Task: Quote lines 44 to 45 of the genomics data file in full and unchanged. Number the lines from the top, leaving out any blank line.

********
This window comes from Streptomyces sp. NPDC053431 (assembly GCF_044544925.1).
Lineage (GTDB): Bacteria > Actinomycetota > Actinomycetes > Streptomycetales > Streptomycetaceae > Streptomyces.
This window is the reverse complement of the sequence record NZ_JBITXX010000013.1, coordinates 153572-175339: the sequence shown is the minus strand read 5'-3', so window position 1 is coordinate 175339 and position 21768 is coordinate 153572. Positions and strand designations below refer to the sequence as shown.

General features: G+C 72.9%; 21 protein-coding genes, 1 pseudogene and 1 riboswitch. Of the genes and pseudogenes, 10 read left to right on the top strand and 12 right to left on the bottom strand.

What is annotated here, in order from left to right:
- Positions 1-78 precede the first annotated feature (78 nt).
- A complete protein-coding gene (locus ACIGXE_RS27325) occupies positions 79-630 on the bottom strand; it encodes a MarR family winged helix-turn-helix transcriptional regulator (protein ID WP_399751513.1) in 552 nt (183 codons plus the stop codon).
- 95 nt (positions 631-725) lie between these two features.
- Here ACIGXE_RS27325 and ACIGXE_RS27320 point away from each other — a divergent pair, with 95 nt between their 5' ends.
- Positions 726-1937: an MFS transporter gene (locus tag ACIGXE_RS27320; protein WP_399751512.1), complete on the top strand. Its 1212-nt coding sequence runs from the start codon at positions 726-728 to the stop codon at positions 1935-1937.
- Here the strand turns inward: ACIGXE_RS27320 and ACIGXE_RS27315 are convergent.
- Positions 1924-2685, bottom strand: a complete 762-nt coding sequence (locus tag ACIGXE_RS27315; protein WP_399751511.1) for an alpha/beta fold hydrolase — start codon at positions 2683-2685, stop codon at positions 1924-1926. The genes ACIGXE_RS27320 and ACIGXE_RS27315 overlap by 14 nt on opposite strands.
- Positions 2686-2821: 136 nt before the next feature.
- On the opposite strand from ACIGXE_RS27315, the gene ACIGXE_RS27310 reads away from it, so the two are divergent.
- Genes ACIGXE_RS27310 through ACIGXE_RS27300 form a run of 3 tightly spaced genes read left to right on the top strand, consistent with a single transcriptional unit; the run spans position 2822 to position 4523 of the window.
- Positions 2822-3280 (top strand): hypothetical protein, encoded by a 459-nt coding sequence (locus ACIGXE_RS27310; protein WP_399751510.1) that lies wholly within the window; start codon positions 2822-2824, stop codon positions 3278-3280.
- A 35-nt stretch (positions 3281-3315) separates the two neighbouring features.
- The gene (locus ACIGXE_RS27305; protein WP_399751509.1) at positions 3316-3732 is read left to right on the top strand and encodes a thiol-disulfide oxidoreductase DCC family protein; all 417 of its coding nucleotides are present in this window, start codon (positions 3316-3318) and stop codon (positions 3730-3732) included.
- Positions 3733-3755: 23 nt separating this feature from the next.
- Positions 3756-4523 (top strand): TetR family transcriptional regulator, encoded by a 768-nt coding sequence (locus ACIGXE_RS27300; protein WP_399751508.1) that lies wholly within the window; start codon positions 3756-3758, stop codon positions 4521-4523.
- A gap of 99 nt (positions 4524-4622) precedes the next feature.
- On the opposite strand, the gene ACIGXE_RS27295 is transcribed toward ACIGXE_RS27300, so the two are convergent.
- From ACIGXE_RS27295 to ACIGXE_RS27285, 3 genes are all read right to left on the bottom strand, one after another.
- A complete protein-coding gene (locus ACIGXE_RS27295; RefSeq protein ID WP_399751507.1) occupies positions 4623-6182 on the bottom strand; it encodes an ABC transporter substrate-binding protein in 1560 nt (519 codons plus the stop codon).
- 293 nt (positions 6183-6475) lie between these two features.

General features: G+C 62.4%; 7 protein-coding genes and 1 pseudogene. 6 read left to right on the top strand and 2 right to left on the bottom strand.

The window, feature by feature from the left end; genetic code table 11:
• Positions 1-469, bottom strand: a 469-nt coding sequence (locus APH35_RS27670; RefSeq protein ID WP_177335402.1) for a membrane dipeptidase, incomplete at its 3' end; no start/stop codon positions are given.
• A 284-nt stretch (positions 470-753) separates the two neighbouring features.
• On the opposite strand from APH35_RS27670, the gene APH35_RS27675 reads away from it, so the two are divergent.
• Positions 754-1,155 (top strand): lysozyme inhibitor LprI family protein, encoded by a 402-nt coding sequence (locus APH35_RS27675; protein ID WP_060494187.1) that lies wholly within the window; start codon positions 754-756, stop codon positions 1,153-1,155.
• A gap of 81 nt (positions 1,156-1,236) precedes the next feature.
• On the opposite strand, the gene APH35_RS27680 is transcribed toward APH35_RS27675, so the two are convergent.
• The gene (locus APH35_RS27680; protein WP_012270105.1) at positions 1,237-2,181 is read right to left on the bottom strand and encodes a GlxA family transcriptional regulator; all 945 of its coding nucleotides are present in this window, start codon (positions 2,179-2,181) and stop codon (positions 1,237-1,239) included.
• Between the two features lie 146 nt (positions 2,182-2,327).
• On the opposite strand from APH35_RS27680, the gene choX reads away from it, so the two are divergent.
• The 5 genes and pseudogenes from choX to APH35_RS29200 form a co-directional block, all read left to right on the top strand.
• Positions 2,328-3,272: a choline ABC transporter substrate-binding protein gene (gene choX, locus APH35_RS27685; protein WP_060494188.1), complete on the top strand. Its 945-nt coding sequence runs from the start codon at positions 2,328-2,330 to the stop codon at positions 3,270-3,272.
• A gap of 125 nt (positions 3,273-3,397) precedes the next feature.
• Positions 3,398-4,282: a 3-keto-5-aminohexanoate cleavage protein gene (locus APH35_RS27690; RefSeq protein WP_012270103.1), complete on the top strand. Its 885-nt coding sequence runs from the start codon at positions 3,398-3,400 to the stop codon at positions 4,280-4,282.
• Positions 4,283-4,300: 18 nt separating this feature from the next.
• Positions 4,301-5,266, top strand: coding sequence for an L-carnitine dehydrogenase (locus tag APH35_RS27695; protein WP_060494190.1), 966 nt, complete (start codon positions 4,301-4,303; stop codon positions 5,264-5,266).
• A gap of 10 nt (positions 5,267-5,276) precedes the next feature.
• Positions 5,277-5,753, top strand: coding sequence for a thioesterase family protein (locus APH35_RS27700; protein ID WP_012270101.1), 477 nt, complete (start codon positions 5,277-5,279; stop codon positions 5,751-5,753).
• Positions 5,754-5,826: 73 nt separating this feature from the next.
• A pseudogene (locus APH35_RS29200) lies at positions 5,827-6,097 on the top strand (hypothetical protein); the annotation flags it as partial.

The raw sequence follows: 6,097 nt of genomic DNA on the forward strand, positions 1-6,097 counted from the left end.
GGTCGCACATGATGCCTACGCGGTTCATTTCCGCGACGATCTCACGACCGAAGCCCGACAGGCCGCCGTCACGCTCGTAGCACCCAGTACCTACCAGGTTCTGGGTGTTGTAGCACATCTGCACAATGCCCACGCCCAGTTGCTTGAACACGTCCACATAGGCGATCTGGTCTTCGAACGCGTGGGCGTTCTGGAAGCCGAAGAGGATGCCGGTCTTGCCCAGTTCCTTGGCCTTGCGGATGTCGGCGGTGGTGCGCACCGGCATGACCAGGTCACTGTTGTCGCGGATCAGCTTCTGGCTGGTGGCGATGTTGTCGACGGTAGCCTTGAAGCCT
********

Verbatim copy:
• Positions 5,277-5,753, top strand: coding sequence for a thioesterase family protein (locus APH35_RS27700; protein ID WP_012270101.1), 477 nt, complete (start codon positions 5,277-5,279; stop codon positions 5,751-5,753).
• Positions 5,754-5,826: 73 nt separating this feature from the next.